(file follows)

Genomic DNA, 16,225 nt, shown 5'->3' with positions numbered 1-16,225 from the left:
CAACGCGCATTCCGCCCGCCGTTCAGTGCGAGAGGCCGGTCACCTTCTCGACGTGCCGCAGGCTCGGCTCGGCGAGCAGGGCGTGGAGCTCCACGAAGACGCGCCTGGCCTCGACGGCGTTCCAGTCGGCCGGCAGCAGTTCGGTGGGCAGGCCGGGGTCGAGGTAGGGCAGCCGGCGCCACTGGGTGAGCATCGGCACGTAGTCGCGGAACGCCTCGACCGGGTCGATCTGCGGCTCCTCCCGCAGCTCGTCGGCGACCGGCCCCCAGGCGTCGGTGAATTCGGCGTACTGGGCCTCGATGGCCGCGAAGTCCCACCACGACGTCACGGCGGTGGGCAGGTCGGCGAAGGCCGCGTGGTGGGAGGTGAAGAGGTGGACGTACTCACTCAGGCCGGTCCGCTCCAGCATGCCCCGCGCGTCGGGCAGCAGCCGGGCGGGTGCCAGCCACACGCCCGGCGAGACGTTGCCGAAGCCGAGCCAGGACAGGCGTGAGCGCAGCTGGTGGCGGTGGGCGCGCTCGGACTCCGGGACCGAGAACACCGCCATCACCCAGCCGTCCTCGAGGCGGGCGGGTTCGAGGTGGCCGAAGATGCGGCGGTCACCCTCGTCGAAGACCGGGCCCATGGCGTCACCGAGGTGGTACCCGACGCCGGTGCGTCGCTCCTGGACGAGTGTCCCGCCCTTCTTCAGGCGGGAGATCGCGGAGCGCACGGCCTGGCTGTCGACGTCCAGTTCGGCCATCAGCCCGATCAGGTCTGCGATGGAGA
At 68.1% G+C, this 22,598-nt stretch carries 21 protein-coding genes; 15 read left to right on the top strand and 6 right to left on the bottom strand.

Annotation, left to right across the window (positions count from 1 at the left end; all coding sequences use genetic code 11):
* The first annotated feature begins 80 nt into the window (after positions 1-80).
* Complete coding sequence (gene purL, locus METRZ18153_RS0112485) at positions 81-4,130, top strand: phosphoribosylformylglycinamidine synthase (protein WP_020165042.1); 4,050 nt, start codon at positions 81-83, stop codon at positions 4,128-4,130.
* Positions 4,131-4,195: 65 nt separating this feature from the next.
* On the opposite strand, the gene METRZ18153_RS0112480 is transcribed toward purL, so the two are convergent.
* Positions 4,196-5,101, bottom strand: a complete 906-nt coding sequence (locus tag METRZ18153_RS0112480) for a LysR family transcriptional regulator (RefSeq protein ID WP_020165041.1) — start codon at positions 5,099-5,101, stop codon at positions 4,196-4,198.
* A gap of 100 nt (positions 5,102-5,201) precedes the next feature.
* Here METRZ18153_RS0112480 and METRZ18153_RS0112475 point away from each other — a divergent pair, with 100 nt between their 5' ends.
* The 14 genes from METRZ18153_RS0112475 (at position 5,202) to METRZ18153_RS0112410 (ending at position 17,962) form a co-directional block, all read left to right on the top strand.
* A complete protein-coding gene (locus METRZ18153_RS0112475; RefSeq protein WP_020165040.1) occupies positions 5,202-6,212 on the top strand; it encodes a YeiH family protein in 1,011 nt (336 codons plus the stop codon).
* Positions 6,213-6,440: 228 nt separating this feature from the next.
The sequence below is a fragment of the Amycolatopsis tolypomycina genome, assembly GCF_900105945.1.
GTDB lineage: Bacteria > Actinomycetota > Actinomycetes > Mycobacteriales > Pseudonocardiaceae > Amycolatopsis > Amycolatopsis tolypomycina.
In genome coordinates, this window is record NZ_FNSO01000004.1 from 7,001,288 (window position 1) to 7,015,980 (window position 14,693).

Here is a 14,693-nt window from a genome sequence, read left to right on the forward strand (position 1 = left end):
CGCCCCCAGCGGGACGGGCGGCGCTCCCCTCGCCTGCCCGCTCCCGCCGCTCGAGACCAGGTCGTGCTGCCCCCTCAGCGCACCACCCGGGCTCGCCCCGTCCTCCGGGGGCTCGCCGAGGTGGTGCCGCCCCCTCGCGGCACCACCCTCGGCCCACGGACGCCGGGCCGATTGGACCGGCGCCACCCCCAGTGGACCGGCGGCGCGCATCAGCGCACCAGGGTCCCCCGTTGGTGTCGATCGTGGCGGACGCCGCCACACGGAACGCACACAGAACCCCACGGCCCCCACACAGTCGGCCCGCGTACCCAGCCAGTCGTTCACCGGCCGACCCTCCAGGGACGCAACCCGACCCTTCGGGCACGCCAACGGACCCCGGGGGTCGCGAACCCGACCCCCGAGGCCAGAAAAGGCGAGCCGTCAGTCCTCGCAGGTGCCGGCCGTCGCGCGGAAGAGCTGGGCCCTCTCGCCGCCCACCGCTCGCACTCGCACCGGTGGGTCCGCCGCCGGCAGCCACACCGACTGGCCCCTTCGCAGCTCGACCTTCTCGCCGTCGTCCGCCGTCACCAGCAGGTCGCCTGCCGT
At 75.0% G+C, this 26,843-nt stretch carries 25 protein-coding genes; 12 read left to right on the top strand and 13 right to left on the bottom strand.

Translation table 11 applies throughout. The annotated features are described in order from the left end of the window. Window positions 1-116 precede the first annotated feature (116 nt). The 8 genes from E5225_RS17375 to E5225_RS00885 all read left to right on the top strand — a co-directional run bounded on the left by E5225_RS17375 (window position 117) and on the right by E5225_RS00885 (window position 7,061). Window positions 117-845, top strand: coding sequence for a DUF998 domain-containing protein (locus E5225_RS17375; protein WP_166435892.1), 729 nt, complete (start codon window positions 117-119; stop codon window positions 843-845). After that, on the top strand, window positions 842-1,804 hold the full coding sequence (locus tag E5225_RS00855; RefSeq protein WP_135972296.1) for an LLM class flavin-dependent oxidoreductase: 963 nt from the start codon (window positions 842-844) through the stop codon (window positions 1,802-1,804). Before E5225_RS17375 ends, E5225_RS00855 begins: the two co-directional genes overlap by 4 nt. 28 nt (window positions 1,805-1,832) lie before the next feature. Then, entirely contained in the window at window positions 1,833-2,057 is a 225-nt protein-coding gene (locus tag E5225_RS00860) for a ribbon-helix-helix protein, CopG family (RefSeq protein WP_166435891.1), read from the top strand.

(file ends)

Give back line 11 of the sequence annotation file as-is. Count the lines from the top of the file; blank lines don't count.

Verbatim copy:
* Here METRZ18153_RS0112480 and METRZ18153_RS0112475 point away from each other — a divergent pair, with 100 nt between their 5' ends.